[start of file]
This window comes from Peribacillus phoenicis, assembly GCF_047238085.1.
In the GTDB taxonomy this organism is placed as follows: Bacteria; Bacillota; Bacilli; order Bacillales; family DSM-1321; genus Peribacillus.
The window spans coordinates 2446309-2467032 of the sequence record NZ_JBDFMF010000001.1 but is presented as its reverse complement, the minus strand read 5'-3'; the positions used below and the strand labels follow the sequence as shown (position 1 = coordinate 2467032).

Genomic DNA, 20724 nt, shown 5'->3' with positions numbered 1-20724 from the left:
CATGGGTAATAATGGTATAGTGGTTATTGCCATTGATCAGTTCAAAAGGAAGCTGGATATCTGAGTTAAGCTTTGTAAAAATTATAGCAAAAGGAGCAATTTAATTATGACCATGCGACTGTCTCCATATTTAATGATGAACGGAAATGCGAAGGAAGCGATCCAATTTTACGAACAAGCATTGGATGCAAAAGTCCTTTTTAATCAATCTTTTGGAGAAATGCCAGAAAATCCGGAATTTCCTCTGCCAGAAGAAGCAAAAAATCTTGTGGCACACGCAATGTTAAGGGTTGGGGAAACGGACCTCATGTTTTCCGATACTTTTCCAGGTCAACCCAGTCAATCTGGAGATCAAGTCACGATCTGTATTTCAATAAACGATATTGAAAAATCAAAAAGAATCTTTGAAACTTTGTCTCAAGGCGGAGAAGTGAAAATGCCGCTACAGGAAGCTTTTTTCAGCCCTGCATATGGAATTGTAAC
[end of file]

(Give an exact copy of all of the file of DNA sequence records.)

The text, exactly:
This window comes from Peribacillus phoenicis, assembly GCF_047238085.1.
In the GTDB taxonomy this organism is placed as follows: Bacteria; Bacillota; Bacilli; order Bacillales; family DSM-1321; genus Peribacillus.
The window spans coordinates 2446309-2467032 of the sequence record NZ_JBDFMF010000001.1 but is presented as its reverse complement, the minus strand read 5'-3'; the positions used below and the strand labels follow the sequence as shown (position 1 = coordinate 2467032).

Genomic DNA, 20724 nt, shown 5'->3' with positions numbered 1-20724 from the left:
CATGGGTAATAATGGTATAGTGGTTATTGCCATTGATCAGTTCAAAAGGAAGCTGGATATCTGAGTTAAGCTTTGTAAAAATTATAGCAAAAGGAGCAATTTAATTATGACCATGCGACTGTCTCCATATTTAATGATGAACGGAAATGCGAAGGAAGCGATCCAATTTTACGAACAAGCATTGGATGCAAAAGTCCTTTTTAATCAATCTTTTGGAGAAATGCCAGAAAATCCGGAATTTCCTCTGCCAGAAGAAGCAAAAAATCTTGTGGCACACGCAATGTTAAGGGTTGGGGAAACGGACCTCATGTTTTCCGATACTTTTCCAGGTCAACCCAGTCAATCTGGAGATCAAGTCACGATCTGTATTTCAATAAACGATATTGAAAAATCAAAAAGAATCTTTGAAACTTTGTCTCAAGGCGGAGAAGTGAAAATGCCGCTACAGGAAGCTTTTTTCAGCCCTGCATATGGAATTGTAAC